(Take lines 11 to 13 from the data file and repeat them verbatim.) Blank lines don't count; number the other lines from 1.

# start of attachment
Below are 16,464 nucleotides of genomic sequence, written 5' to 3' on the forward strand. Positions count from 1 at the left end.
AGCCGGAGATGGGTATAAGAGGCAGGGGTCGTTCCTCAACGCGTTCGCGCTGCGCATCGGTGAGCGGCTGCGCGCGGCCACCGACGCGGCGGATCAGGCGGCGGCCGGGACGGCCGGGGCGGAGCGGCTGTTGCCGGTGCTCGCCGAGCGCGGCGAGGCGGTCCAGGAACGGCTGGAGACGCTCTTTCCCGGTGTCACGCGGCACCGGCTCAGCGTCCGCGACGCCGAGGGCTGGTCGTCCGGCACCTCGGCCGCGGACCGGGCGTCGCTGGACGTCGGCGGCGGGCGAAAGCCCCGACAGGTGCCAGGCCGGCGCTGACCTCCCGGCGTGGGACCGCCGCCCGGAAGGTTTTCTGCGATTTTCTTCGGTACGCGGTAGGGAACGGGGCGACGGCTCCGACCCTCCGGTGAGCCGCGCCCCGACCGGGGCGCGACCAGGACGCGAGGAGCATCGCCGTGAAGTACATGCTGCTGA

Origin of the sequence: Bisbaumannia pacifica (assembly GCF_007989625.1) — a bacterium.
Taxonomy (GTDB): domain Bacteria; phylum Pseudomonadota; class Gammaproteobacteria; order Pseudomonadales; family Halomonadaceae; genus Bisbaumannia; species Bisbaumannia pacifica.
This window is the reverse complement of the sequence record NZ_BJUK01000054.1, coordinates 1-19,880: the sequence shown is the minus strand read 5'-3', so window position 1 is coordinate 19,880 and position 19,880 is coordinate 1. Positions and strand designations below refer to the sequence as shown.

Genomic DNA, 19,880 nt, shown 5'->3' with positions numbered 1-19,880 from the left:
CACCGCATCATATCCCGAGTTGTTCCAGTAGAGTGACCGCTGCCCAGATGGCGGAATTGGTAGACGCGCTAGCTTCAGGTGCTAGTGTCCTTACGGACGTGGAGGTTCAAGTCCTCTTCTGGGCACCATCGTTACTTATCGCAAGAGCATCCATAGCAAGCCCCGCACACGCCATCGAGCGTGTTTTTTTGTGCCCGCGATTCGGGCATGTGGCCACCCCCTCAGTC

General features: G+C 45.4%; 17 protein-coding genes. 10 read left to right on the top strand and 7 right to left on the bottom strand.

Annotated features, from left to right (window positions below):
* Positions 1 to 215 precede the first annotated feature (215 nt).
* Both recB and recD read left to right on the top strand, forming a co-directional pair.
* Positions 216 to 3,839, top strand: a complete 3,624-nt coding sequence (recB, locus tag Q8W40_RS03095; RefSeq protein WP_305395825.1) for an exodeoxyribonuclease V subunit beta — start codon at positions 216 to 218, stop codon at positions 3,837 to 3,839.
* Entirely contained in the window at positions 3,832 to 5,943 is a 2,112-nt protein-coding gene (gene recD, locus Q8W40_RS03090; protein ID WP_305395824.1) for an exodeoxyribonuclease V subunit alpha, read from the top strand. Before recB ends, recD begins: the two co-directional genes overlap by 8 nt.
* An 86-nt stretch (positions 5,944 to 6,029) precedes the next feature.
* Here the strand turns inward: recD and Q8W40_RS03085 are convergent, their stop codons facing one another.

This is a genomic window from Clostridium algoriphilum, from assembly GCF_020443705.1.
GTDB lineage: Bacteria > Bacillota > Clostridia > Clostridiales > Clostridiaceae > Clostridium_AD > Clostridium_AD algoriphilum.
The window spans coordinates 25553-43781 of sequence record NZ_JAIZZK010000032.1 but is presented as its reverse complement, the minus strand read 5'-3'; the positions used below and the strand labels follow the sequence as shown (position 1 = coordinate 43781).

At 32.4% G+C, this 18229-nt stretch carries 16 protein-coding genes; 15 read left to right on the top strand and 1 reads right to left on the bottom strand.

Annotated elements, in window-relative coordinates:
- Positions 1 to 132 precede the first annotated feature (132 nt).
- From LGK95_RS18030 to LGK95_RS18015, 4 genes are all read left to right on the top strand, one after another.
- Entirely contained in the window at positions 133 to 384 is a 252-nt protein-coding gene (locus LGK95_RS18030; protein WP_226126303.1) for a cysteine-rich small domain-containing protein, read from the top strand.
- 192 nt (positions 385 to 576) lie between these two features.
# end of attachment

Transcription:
* Both recB and recD read left to right on the top strand, forming a co-directional pair.
* Positions 216 to 3,839, top strand: a complete 3,624-nt coding sequence (recB, locus tag Q8W40_RS03095; RefSeq protein WP_305395825.1) for an exodeoxyribonuclease V subunit beta — start codon at positions 216 to 218, stop codon at positions 3,837 to 3,839.
* Entirely contained in the window at positions 3,832 to 5,943 is a 2,112-nt protein-coding gene (gene recD, locus Q8W40_RS03090; protein ID WP_305395824.1) for an exodeoxyribonuclease V subunit alpha, read from the top strand. Before recB ends, recD begins: the two co-directional genes overlap by 8 nt.